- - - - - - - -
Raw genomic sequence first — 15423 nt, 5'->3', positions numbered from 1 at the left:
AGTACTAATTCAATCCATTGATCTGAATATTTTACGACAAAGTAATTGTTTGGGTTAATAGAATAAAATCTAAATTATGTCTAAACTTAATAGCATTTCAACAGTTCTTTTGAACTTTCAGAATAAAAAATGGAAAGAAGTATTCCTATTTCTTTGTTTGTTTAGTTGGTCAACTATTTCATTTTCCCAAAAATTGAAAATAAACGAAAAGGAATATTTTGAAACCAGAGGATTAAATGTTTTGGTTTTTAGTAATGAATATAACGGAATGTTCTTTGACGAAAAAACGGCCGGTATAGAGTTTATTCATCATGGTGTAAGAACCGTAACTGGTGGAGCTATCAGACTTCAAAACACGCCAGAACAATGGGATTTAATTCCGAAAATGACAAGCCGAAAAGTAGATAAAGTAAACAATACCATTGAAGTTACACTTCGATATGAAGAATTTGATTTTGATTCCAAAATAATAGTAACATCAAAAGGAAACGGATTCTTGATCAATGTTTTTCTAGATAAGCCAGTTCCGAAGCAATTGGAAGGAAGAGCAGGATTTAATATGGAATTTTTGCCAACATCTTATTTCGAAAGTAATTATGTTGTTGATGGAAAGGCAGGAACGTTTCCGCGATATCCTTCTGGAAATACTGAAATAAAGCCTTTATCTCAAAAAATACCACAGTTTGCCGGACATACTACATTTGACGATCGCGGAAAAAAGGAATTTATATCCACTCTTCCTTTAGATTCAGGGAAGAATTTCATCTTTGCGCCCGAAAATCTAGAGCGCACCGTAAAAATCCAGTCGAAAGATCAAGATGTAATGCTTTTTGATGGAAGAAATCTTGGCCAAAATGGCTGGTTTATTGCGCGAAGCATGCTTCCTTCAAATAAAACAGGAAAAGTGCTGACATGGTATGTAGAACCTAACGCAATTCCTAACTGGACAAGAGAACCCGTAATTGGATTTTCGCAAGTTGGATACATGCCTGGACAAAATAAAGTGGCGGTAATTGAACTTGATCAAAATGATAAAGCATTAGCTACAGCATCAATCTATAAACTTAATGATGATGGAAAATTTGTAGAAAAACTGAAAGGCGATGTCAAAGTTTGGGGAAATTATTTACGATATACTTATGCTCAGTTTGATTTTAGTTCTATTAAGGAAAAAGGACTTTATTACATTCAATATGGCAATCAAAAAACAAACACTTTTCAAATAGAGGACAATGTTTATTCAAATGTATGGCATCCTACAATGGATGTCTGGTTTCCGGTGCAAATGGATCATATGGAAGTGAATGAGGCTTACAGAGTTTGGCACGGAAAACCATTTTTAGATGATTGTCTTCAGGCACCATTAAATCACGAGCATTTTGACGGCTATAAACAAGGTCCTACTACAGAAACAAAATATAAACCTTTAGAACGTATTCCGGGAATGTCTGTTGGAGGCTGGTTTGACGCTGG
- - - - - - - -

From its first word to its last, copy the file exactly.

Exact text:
Raw genomic sequence first — 15423 nt, 5'->3', positions numbered from 1 at the left:
AGTACTAATTCAATCCATTGATCTGAATATTTTACGACAAAGTAATTGTTTGGGTTAATAGAATAAAATCTAAATTATGTCTAAACTTAATAGCATTTCAACAGTTCTTTTGAACTTTCAGAATAAAAAATGGAAAGAAGTATTCCTATTTCTTTGTTTGTTTAGTTGGTCAACTATTTCATTTTCCCAAAAATTGAAAATAAACGAAAAGGAATATTTTGAAACCAGAGGATTAAATGTTTTGGTTTTTAGTAATGAATATAACGGAATGTTCTTTGACGAAAAAACGGCCGGTATAGAGTTTATTCATCATGGTGTAAGAACCGTAACTGGTGGAGCTATCAGACTTCAAAACACGCCAGAACAATGGGATTTAATTCCGAAAATGACAAGCCGAAAAGTAGATAAAGTAAACAATACCATTGAAGTTACACTTCGATATGAAGAATTTGATTTTGATTCCAAAATAATAGTAACATCAAAAGGAAACGGATTCTTGATCAATGTTTTTCTAGATAAGCCAGTTCCGAAGCAATTGGAAGGAAGAGCAGGATTTAATATGGAATTTTTGCCAACATCTTATTTCGAAAGTAATTATGTTGTTGATGGAAAGGCAGGAACGTTTCCGCGATATCCTTCTGGAAATACTGAAATAAAGCCTTTATCTCAAAAAATACCACAGTTTGCCGGACATACTACATTTGACGATCGCGGAAAAAAGGAATTTATATCCACTCTTCCTTTAGATTCAGGGAAGAATTTCATCTTTGCGCCCGAAAATCTAGAGCGCACCGTAAAAATCCAGTCGAAAGATCAAGATGTAATGCTTTTTGATGGAAGAAATCTTGGCCAAAATGGCTGGTTTATTGCGCGAAGCATGCTTCCTTCAAATAAAACAGGAAAAGTGCTGACATGGTATGTAGAACCTAACGCAATTCCTAACTGGACAAGAGAACCCGTAATTGGATTTTCGCAAGTTGGATACATGCCTGGACAAAATAAAGTGGCGGTAATTGAACTTGATCAAAATGATAAAGCATTAGCTACAGCATCAATCTATAAACTTAATGATGATGGAAAATTTGTAGAAAAACTGAAAGGCGATGTCAAAGTTTGGGGAAATTATTTACGATATACTTATGCTCAGTTTGATTTTAGTTCTATTAAGGAAAAAGGACTTTATTACATTCAATATGGCAATCAAAAAACAAACACTTTTCAAATAGAGGACAATGTTTATTCAAATGTATGGCATCCTACAATGGATGTCTGGTTTCCGGTGCAAATGGATCATATGGAAGTGAATGAGGCTTACAGAGTTTGGCACGGAAAACCATTTTTAGATGATTGTCTTCAGGCACCATTAAATCACGAGCATTTTGACGGCTATAAACAAGGTCCTACTACAGAAACAAAATATAAACCTTTAGAACGTATTCCGGGAATGTCTGTTGGAGGCTGGTTTGACGCTGG